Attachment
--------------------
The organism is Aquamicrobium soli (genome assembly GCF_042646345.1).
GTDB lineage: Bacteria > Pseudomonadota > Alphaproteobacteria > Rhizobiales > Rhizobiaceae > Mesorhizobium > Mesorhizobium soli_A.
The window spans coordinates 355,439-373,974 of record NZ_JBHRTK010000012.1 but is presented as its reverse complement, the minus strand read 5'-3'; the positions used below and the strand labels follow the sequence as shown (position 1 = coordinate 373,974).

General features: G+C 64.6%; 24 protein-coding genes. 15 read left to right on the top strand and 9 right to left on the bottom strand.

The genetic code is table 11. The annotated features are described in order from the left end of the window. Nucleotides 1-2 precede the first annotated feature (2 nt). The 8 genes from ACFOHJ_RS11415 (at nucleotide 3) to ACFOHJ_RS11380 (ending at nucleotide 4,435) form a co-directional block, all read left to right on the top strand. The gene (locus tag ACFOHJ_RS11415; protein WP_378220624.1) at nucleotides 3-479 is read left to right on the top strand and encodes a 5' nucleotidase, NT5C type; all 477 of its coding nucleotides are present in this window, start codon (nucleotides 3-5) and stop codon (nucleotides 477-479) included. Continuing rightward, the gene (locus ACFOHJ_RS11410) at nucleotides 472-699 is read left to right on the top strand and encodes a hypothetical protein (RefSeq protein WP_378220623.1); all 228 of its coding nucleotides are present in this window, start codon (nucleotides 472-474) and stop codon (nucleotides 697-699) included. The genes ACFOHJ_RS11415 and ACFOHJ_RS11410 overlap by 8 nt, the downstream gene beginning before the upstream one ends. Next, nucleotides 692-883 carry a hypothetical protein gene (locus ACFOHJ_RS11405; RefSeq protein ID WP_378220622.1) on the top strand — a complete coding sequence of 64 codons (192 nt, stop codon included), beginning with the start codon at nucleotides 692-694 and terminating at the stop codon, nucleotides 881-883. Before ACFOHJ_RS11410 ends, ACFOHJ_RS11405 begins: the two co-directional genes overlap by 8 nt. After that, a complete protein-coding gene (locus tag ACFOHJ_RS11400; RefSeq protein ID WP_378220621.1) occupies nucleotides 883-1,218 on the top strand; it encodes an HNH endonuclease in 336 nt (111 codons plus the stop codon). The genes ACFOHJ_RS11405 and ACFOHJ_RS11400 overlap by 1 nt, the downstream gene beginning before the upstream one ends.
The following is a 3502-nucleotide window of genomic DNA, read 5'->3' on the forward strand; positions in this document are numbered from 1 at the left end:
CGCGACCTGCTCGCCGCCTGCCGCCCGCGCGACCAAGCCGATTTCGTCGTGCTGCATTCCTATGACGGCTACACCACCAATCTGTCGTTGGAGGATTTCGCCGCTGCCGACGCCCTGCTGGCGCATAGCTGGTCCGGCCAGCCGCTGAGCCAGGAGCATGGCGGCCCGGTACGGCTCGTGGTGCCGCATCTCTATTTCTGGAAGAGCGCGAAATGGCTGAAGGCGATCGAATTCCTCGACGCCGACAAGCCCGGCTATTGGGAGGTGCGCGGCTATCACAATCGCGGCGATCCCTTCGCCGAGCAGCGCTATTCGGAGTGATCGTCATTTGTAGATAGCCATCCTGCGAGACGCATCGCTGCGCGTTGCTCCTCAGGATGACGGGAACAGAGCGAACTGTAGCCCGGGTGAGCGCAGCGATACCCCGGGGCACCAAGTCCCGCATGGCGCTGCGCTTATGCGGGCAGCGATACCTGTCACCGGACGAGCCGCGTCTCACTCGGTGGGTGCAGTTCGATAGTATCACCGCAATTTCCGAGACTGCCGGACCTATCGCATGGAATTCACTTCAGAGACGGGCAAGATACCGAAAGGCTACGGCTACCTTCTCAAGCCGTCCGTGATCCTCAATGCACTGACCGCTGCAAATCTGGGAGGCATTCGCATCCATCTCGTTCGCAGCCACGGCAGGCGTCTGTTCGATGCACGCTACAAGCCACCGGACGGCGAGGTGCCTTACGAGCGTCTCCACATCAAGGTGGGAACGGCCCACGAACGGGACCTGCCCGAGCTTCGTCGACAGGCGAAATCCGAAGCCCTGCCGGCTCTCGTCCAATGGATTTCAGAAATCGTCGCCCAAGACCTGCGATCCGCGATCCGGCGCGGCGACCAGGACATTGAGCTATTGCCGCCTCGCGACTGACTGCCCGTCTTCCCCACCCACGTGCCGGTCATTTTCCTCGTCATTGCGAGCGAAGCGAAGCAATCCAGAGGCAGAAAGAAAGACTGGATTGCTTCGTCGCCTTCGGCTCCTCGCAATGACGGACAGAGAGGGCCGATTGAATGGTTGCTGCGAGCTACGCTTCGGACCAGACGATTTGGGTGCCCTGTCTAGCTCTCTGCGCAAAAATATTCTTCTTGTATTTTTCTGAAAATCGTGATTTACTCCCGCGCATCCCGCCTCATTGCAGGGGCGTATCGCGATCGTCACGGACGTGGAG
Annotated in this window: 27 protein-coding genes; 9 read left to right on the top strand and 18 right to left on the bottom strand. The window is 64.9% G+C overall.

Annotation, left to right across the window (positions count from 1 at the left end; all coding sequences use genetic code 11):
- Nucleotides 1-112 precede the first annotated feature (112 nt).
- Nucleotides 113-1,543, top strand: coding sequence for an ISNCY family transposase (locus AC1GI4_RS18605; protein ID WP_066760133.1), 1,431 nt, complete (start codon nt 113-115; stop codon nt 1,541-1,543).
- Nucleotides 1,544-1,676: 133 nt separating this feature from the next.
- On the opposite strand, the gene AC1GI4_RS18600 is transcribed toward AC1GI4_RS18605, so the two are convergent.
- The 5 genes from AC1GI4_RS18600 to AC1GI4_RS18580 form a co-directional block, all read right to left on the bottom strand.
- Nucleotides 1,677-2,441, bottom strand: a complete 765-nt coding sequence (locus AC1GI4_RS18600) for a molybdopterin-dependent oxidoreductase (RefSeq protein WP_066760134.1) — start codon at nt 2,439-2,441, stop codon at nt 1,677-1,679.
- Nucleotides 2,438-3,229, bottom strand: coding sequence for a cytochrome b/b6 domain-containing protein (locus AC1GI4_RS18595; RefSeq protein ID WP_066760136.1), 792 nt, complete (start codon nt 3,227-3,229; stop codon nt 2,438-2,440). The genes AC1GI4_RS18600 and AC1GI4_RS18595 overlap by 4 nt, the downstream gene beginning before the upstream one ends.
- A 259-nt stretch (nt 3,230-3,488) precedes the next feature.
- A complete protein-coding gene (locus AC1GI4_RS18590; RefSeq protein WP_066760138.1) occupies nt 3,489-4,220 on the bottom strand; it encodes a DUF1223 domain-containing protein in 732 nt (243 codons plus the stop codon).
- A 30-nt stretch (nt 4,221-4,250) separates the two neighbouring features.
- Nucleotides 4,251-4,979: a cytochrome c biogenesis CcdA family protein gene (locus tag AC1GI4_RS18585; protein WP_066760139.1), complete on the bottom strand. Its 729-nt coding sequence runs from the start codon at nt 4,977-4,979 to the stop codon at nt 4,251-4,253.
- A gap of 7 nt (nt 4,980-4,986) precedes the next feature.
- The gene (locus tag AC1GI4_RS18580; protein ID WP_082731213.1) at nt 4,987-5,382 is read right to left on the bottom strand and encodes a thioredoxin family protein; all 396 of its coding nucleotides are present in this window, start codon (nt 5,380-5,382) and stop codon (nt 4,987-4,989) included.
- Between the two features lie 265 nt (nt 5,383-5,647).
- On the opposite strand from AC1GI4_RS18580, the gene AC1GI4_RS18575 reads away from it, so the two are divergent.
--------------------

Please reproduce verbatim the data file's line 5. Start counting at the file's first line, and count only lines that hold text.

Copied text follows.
The genetic code is table 11. The annotated features are described in order from the left end of the window. Nucleotides 1-2 precede the first annotated feature (2 nt). The 8 genes from ACFOHJ_RS11415 (at nucleotide 3) to ACFOHJ_RS11380 (ending at nucleotide 4,435) form a co-directional block, all read left to right on the top strand. The gene (locus tag ACFOHJ_RS11415; protein WP_378220624.1) at nucleotides 3-479 is read left to right on the top strand and encodes a 5' nucleotidase, NT5C type; all 477 of its coding nucleotides are present in this window, start codon (nucleotides 3-5) and stop codon (nucleotides 477-479) included. Continuing rightward, the gene (locus ACFOHJ_RS11410) at nucleotides 472-699 is read left to right on the top strand and encodes a hypothetical protein (RefSeq protein WP_378220623.1); all 228 of its coding nucleotides are present in this window, start codon (nucleotides 472-474) and stop codon (nucleotides 697-699) included. The genes ACFOHJ_RS11415 and ACFOHJ_RS11410 overlap by 8 nt, the downstream gene beginning before the upstream one ends. Next, nucleotides 692-883 carry a hypothetical protein gene (locus ACFOHJ_RS11405; RefSeq protein ID WP_378220622.1) on the top strand — a complete coding sequence of 64 codons (192 nt, stop codon included), beginning with the start codon at nucleotides 692-694 and terminating at the stop codon, nucleotides 881-883. Before ACFOHJ_RS11410 ends, ACFOHJ_RS11405 begins: the two co-directional genes overlap by 8 nt. After that, a complete protein-coding gene (locus tag ACFOHJ_RS11400; RefSeq protein ID WP_378220621.1) occupies nucleotides 883-1,218 on the top strand; it encodes an HNH endonuclease in 336 nt (111 codons plus the stop codon). The genes ACFOHJ_RS11405 and ACFOHJ_RS11400 overlap by 1 nt, the downstream gene beginning before the upstream one ends.